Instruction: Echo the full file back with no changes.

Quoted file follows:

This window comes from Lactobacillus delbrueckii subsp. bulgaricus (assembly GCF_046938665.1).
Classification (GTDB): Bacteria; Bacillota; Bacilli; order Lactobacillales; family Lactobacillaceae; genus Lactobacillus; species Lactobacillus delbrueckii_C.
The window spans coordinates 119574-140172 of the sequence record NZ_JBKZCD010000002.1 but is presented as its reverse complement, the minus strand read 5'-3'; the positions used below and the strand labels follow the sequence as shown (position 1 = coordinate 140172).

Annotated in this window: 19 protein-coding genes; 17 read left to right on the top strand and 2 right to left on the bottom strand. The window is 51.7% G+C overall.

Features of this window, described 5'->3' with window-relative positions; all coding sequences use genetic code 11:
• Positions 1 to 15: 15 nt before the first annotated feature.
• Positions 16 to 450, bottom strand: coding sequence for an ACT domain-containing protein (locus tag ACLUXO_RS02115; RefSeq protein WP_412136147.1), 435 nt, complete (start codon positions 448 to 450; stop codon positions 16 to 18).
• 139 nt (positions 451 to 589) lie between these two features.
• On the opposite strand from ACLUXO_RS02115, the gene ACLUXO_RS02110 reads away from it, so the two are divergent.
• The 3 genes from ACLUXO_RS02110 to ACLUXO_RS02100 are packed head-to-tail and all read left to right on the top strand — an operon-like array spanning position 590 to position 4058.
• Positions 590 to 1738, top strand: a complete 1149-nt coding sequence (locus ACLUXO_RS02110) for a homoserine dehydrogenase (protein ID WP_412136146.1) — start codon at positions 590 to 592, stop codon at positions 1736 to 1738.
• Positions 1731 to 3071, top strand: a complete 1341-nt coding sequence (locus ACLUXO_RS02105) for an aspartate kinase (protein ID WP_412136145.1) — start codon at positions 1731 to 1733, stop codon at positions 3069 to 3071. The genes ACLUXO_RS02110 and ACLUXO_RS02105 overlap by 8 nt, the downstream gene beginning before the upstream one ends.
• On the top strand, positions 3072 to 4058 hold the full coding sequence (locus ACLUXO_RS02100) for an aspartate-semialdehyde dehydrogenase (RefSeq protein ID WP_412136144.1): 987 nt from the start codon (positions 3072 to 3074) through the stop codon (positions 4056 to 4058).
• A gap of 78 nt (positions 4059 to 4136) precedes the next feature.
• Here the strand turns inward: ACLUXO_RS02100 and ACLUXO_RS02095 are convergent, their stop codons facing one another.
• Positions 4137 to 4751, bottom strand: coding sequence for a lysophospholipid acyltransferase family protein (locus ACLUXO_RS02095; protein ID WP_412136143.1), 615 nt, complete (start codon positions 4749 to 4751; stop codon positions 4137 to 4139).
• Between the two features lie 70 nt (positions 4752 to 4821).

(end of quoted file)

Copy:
This window comes from Lactobacillus delbrueckii subsp. bulgaricus (assembly GCF_046938665.1).
Classification (GTDB): Bacteria; Bacillota; Bacilli; order Lactobacillales; family Lactobacillaceae; genus Lactobacillus; species Lactobacillus delbrueckii_C.
The window spans coordinates 119574-140172 of the sequence record NZ_JBKZCD010000002.1 but is presented as its reverse complement, the minus strand read 5'-3'; the positions used below and the strand labels follow the sequence as shown (position 1 = coordinate 140172).

Annotated in this window: 19 protein-coding genes; 17 read left to right on the top strand and 2 right to left on the bottom strand. The window is 51.7% G+C overall.

Features of this window, described 5'->3' with window-relative positions; all coding sequences use genetic code 11:
• Positions 1 to 15: 15 nt before the first annotated feature.
• Positions 16 to 450, bottom strand: coding sequence for an ACT domain-containing protein (locus tag ACLUXO_RS02115; RefSeq protein WP_412136147.1), 435 nt, complete (start codon positions 448 to 450; stop codon positions 16 to 18).
• 139 nt (positions 451 to 589) lie between these two features.
• On the opposite strand from ACLUXO_RS02115, the gene ACLUXO_RS02110 reads away from it, so the two are divergent.
• The 3 genes from ACLUXO_RS02110 to ACLUXO_RS02100 are packed head-to-tail and all read left to right on the top strand — an operon-like array spanning position 590 to position 4058.
• Positions 590 to 1738, top strand: a complete 1149-nt coding sequence (locus ACLUXO_RS02110) for a homoserine dehydrogenase (protein ID WP_412136146.1) — start codon at positions 590 to 592, stop codon at positions 1736 to 1738.
• Positions 1731 to 3071, top strand: a complete 1341-nt coding sequence (locus ACLUXO_RS02105) for an aspartate kinase (protein ID WP_412136145.1) — start codon at positions 1731 to 1733, stop codon at positions 3069 to 3071. The genes ACLUXO_RS02110 and ACLUXO_RS02105 overlap by 8 nt, the downstream gene beginning before the upstream one ends.
• On the top strand, positions 3072 to 4058 hold the full coding sequence (locus ACLUXO_RS02100) for an aspartate-semialdehyde dehydrogenase (RefSeq protein ID WP_412136144.1): 987 nt from the start codon (positions 3072 to 3074) through the stop codon (positions 4056 to 4058).
• A gap of 78 nt (positions 4059 to 4136) precedes the next feature.
• Here the strand turns inward: ACLUXO_RS02100 and ACLUXO_RS02095 are convergent, their stop codons facing one another.
• Positions 4137 to 4751, bottom strand: coding sequence for a lysophospholipid acyltransferase family protein (locus ACLUXO_RS02095; protein ID WP_412136143.1), 615 nt, complete (start codon positions 4749 to 4751; stop codon positions 4137 to 4139).
• Between the two features lie 70 nt (positions 4752 to 4821).